Immunogenicity and Protective Immunity against Bubonic Plague and Pneumonic Plague by Immunization of Mice with the Recombinant V10 Antigen, a Variant of LcrV

Department of Microbiology, University of Chicago, 920 E. 58th Street, Chicago, Illinois 60637, USA.
Infection and Immunity (Impact Factor: 3.73). 09/2006; 74(8):4910-4. DOI: 10.1128/IAI.01860-05
Source: PubMed


In contrast to Yersinia pestis LcrV, the recombinant V10 (rV10) variant (lacking residues 271 to 300) does not suppress the release of proinflammatory cytokines
by immune cells. Immunization with rV10 generates robust antibody responses that protect mice against bubonic plague and pneumonic
plague, suggesting that rV10 may serve as an improved plague vaccine.

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Available from: R. William Depaolo,
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    • "The current candidate plague vaccine consists of a F1 capsule protein and the low calcium response (Lcr) V protein or V-antigen either as a mixture of the two proteins or a recombinant fusion of the two proteins [2] [3]. A strong humoral immune response to the individual subunits F1 or V or combined subunits (F1-V or F1+V), or an altered V-antigen (V10) was initially believed to be sufficient to provide protection against a lethal Y. pestis challenge in both mouse and nonhuman primate models of plague [2] [3] [4] [5] [6] [7] [8]. Both murine and human monoclonal antibodies against the subunit components of the plague vaccine have been shown to mediate protection against a lethal plague challenge in mice [9] [10] [11] [12]. "
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    ABSTRACT: The current candidate vaccine against Yersinia pestis infection consists of two subunit proteins: the capsule protein or F1 protein and the low calcium response V protein or V-antigen. Little is known of the recognition of the vaccine by the host's innate immune system and how it affects the acquired immune response to the vaccine. Thus, we vaccinated Toll-like receptor (Tlr) 2, 4, and 2/4-double deficient, as well as signal adaptor protein Myd88-deficient mice. We found that Tlr4 and Myd88 appeared to be required for an optimal immune response to the F1-V vaccine but not Tlr2 when compared to wild-type mice. However, there was a difference between the requirement for Tlr4 and MyD88 in vaccinated animals. When F1-V vaccinated Tlr4 mutant (lipopolysaccharide tolerant) and Myd88-deficient mice were challenged by aerosol with Y. pestis CO92, all but one Tlr4 mutant mice survived the challenge, but no vaccinated Myd88-deficient mice survived the challenge. Spleens from these latter nonsurviving mice showed that Y. pestis was not cleared from the infected mice. Our results suggest that MyD88 appears to be important for both an optimal immune response to F1-V and in protection against a lethal challenge of Y. pestis CO92 in F1-V vaccinated mice.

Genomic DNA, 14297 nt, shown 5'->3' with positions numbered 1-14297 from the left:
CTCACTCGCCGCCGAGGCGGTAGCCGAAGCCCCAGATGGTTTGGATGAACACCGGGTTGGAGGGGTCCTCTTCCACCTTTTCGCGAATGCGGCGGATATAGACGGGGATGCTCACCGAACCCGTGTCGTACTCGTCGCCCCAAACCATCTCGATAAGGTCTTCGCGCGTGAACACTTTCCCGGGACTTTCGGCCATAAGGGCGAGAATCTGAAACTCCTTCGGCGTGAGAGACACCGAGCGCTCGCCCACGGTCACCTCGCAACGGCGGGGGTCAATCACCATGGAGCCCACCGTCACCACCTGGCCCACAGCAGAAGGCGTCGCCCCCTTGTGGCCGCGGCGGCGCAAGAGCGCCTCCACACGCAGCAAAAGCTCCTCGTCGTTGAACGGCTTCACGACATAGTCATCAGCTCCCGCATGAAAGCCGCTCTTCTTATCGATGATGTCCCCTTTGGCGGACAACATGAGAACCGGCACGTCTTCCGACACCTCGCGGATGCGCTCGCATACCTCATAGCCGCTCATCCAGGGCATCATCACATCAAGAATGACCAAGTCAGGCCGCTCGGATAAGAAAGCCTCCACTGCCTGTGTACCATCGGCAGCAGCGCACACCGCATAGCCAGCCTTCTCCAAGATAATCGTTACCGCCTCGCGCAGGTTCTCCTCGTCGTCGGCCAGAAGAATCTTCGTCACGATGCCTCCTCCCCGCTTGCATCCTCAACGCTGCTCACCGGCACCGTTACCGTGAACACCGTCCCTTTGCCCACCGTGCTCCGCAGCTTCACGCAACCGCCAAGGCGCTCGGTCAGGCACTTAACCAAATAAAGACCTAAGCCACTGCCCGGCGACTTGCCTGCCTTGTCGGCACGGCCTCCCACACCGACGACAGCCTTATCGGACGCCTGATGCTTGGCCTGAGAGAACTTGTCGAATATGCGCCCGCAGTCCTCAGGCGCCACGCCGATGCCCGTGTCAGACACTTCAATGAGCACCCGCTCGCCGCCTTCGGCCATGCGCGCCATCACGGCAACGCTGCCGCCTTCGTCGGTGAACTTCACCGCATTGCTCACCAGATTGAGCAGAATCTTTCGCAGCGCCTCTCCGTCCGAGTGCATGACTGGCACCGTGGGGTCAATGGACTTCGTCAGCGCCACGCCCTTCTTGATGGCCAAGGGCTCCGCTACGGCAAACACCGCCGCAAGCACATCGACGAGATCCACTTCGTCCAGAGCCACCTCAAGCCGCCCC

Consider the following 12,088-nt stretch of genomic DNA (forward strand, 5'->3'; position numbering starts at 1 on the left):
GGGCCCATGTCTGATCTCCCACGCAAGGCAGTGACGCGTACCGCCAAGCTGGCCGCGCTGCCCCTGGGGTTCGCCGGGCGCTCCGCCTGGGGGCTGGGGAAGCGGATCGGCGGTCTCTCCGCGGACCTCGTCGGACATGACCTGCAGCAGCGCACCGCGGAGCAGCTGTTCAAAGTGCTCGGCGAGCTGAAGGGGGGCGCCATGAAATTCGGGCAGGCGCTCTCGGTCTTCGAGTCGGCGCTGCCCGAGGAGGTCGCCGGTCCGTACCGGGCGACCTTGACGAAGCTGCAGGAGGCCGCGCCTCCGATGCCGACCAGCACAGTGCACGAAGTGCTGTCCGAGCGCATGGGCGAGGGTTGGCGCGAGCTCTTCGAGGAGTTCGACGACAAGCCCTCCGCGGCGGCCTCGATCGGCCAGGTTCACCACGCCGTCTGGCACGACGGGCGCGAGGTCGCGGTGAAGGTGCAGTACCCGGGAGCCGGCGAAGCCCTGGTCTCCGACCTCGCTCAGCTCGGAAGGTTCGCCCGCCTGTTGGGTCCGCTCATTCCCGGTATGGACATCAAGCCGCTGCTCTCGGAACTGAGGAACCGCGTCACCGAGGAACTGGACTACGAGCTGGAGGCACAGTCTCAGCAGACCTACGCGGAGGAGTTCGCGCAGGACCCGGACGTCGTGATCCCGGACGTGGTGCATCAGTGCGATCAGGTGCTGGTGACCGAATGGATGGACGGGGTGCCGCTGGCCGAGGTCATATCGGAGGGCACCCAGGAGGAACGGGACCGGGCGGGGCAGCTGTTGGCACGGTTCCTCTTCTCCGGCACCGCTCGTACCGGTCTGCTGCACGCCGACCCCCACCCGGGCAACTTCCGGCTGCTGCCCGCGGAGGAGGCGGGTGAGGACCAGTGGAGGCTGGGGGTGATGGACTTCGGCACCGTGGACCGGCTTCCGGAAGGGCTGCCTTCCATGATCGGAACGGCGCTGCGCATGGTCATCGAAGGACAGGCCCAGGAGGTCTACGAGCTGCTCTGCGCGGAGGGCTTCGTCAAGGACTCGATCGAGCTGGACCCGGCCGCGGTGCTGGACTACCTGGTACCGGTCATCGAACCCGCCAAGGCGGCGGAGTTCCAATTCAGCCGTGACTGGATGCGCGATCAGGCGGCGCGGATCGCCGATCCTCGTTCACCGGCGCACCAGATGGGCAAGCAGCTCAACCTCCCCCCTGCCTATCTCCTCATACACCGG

Research Journal of Immunology 06/2014; 2014:341820. DOI:10.1155/2014/341820
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    • "However, generally, the protection was due to a mixed Th1/Th2 immune response; (iv) protection provided by anti-LcrV antibodies relied mostly on blocking the type 3 secretion system (T3SS). In this respect, it was possible to disarm unwanted immunomodulating activity of LcrV;29,30,31 and (v) both F1+LcrV and F1−V vaccine candidates are in phase II of clinical trials. "